Fast range faceting using segment trees and the Java ASM library by Mike McCandless.
From the post:
In Lucene’s facet module we recently added support for dynamic range faceting, to show how many hits match each of a dynamic set of ranges. For example, the Updated drill-down in the Lucene/Solr issue search application uses range facets. Another example is distance facets (< 1 km, < 2 km, etc.), where the distance is dynamically computed based on the user's current location. Price faceting might also use range facets, if the ranges cannot be established during indexing.
To implement range faceting, for each hit, we first calculate the value (the distance, the age, the price) to be aggregated, and then lookup which ranges match that value and increment its counts. Today we use a simple linear search through all ranges, which has O(N) cost, where N is the number of ranges.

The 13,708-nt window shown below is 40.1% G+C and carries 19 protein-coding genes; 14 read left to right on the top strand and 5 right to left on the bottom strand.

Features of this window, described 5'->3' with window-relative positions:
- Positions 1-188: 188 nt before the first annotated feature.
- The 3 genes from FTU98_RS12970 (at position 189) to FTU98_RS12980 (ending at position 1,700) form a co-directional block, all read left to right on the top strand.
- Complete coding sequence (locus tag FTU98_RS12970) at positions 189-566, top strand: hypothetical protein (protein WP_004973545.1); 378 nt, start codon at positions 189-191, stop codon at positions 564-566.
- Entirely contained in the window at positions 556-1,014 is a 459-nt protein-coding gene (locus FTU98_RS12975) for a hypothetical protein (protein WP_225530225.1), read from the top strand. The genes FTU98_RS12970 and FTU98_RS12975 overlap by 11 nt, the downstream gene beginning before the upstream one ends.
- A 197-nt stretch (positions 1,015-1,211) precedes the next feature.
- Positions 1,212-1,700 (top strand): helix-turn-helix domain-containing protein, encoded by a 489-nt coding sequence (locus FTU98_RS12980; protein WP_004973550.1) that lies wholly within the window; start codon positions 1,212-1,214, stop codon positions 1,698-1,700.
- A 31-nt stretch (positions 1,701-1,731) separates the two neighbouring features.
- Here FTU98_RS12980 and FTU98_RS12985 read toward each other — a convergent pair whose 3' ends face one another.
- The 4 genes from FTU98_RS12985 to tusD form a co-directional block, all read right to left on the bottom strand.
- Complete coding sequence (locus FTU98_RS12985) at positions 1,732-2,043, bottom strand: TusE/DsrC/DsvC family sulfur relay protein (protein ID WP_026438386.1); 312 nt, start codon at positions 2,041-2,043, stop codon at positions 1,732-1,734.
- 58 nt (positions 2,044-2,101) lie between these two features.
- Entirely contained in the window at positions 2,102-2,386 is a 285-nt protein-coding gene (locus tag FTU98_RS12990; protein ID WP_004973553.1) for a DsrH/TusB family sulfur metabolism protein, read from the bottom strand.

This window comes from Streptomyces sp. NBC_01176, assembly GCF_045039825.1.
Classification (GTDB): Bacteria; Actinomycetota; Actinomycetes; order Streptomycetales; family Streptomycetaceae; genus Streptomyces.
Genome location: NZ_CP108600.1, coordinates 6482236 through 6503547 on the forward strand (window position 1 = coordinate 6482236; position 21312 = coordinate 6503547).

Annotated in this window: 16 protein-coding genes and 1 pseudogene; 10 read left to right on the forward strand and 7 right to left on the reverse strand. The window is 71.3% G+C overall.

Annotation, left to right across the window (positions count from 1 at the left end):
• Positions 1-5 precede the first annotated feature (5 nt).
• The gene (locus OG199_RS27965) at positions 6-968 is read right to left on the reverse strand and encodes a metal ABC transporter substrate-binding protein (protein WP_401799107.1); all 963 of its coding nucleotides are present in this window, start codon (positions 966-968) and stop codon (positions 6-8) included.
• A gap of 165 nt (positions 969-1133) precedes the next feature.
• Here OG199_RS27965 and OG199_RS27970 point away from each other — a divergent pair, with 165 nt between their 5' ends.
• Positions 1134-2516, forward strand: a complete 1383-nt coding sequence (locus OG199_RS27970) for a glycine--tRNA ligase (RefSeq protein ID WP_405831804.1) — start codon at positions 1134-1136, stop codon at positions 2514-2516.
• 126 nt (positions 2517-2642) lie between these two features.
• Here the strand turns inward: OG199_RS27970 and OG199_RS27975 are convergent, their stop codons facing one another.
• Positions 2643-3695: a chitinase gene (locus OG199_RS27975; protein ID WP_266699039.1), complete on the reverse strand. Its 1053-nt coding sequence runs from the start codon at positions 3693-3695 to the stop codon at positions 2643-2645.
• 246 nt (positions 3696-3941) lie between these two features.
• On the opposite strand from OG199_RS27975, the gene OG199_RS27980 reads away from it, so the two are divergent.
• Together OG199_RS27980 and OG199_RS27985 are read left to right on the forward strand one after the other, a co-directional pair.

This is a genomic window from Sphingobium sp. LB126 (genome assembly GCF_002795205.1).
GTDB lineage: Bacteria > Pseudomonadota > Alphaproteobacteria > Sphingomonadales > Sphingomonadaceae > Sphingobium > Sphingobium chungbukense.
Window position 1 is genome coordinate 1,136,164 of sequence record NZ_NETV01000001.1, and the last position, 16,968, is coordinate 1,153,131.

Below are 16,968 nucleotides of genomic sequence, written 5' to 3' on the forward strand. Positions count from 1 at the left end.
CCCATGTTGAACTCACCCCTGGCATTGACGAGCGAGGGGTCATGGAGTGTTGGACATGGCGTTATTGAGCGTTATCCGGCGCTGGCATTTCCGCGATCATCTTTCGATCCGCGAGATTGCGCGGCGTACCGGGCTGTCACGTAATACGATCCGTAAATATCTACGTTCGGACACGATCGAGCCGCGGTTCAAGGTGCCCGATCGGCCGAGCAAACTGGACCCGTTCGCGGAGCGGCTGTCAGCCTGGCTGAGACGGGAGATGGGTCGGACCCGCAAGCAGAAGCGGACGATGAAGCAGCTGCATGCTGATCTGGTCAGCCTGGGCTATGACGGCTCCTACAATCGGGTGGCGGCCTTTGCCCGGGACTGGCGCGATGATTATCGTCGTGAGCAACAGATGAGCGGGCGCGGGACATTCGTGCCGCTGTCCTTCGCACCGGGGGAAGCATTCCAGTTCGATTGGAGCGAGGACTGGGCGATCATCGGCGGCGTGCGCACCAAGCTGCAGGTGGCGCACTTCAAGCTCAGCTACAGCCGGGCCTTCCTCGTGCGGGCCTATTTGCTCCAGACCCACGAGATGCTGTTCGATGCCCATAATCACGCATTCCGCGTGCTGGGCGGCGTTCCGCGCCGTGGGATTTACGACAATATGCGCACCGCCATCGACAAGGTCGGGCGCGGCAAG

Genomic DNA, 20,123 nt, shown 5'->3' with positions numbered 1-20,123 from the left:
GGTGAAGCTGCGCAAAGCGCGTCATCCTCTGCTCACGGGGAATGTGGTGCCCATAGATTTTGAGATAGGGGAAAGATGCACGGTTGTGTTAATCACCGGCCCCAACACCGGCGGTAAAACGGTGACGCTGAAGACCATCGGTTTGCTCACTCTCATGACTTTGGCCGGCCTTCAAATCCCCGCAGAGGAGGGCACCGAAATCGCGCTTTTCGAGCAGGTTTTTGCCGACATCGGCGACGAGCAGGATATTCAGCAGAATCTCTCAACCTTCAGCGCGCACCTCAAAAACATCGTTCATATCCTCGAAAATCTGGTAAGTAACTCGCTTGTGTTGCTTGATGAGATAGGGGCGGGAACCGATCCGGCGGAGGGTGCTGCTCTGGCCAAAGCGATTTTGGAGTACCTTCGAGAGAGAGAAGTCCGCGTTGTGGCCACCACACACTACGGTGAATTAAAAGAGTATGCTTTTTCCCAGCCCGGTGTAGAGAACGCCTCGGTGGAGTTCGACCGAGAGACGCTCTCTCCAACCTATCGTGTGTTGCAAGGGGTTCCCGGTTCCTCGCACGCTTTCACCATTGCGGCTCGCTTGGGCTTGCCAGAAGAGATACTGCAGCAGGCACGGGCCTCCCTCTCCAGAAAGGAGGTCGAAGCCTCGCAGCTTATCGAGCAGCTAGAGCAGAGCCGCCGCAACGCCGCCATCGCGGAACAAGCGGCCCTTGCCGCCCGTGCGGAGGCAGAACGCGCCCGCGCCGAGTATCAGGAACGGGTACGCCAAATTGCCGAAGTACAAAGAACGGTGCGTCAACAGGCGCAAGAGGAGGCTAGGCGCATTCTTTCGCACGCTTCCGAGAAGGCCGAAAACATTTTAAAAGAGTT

But this is inefficient!
Mike lays out a more efficient approach, that hasn’t been folded into Lucene, yet.
I like the example of distance from a user as an example of distance as a dynamic facet.
Distance issues are common with mobile devices, but most of those are merchants trying to sell you something.
Not a public database use case, but what if you had an alternative map of a metropolitan area? Where the distance issue was to caches, safe houses, contacts, etc.?
You are double thumbing your mobile device just like everyone else but yours is displaying different data.
You could get false information that is auto-corrected by a local app. 😉
You may have heard the old saying:
The old saying goes that God made men, but Sam Colt made them equal.
We may need to add IT to that list.